A Question of Life, A Sentence of Death : Analysis of the Empowerment Discourse for HIV/AIDS in Guatemala City

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A Question of Life, A Sentence of Death : Analysis of the Empowerment Discourse for HIV/AIDS in Guatemala City

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dc.contributor.advisor Porter, Judith
dc.contributor.advisor Noonan-Ngwane, Zolani
dc.contributor.author Leitner-Laserna, Liliana en_US
dc.date.accessioned 2007-02-28T20:21:19Z
dc.date.available 2007-02-28T20:21:19Z
dc.date.issued 2006 en_US
dc.identifier.uri http://hdl.handle.net/10066/605
dc.description.abstract In this thesis, I examine the ways in which the term “empowerment” (empoderamiento) is conceptualized and utilized by various actors in the HIV/AIDS community in Guatemala City. My desire to explore this theme stems from the participant-observation I conducted in a Médecins Sans Frontiéres HIV/AIDS clinic from March-August 2004. In my thesis I analyze the various discourses emerging around this word, its evolution/development in different spheres and people, and its deployment and appropriation by various individuals. Utilizing interview data from fieldwork conducted in December 2005, I use two analytical methodologies to investigate the discourses that healthcare providers and patients present regarding the notion of “empowerment.” The first analysis uses a coding model both to characterize the nature of the discourses, uncovering trends between patients and providers, and to compare these discourses to the First World’s articulation of the word empowerment (using World Bank’s definition). The second analysis utilizes a case study of a patient/ provider to explore the complexities of adopting a First World discourse. Here I demonstrate that attempts to “localize” the concept of empowerment is limited to translating the word linguistically and to using local people to promote its use. I argue that attempts to promote First World discourses indeed fail to instill a true local empowerment because the underlying ideological presuppositions in the term “empowerment” leaves no room for local understandings. Such a pattern proves to be unsustainable and ineffective to promote true grassroots empowerment. Hence in this thesis I propose that the World Bank changes its current day definition of empowerment in order to frame development programs directly from local people’s epistemology. en_US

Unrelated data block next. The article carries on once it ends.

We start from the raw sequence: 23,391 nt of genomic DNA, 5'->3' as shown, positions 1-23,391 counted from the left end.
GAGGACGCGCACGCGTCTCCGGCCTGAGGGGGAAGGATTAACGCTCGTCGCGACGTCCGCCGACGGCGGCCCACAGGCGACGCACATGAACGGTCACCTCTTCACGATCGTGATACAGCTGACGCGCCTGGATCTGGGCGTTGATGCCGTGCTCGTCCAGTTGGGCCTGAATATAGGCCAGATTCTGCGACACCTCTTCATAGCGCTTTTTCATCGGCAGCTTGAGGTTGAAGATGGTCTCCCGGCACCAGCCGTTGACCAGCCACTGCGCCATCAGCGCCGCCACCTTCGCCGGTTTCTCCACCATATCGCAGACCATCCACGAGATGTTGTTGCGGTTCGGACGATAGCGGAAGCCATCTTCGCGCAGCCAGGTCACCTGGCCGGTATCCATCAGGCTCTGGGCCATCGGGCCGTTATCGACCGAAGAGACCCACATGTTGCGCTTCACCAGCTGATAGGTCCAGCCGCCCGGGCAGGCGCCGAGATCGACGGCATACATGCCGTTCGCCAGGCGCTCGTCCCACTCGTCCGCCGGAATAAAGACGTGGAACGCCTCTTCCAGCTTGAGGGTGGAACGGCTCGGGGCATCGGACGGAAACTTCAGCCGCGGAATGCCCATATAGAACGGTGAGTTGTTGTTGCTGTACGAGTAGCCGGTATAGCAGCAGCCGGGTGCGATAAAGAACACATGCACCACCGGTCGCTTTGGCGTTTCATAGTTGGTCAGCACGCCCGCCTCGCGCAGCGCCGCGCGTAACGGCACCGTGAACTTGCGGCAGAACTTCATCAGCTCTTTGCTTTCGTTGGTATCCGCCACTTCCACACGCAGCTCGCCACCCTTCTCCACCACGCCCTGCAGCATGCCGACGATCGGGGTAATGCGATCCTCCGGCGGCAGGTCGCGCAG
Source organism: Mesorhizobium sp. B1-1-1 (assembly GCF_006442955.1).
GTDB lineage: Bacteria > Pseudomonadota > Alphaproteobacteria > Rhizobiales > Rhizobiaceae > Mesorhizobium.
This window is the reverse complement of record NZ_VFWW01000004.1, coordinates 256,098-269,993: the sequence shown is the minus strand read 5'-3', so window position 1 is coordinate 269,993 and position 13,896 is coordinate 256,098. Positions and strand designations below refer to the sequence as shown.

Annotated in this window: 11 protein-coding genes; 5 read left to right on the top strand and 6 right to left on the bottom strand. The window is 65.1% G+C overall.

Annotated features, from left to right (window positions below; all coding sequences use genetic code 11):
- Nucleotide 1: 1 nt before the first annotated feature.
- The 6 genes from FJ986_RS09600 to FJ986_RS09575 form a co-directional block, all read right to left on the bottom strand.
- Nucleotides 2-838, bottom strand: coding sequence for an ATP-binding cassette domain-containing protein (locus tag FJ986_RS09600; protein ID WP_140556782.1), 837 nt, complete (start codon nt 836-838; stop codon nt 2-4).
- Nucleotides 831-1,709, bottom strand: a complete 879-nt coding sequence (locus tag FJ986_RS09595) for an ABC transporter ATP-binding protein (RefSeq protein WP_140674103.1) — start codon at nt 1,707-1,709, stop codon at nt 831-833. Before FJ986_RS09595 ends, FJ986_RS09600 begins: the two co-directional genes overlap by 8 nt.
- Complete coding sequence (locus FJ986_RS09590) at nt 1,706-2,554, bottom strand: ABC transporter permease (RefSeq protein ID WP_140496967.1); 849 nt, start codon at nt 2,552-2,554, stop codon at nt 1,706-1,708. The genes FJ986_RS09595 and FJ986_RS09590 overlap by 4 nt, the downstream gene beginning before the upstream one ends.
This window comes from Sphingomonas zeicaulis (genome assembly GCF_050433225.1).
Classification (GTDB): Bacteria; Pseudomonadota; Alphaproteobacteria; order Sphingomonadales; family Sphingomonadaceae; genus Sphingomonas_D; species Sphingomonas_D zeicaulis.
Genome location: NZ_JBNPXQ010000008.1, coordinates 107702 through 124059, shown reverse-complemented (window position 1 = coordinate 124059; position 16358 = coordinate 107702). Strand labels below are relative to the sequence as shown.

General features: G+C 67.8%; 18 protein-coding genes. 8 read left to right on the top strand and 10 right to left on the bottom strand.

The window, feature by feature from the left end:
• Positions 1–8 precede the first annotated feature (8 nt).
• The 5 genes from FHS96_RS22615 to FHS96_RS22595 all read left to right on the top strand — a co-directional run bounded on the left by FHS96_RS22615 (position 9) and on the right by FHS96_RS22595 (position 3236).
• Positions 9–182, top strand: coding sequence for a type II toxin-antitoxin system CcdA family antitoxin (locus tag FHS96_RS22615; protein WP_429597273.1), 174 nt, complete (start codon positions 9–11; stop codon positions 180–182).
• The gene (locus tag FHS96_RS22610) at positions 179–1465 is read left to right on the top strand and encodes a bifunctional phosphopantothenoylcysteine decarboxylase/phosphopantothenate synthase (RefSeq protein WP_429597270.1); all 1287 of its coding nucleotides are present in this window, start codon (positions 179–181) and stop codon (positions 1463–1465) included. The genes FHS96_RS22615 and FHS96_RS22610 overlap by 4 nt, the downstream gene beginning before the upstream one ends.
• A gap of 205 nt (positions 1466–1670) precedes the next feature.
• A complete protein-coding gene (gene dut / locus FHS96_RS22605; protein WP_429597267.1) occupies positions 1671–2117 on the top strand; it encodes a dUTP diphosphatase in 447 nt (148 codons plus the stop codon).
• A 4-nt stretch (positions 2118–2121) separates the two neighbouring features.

dc.description.sponsorship Haverford College. Dept. of Anthropology en_US
dc.format.extent 980030 bytes en_US
dc.format.extent 161271 bytes
dc.format.mimetype application/pdf en_US
dc.format.mimetype text/plain
dc.language.iso en_US en_US
dc.rights.uri http://creativecommons.org/licenses/by-nc/3.0/us/
dc.subject.lcsh HIV infections -- Treatment -- Guatemala -- Guatemala
dc.subject.lcsh AIDS (Disease) -- Patients -- Services for -- Guatemala -- Guatemala
dc.subject.lcsh Language and languages -- Political aspects
dc.title A Question of Life, A Sentence of Death : Analysis of the Empowerment Discourse for HIV/AIDS in Guatemala City en_US
dc.type Thesis (B.A.) en_US


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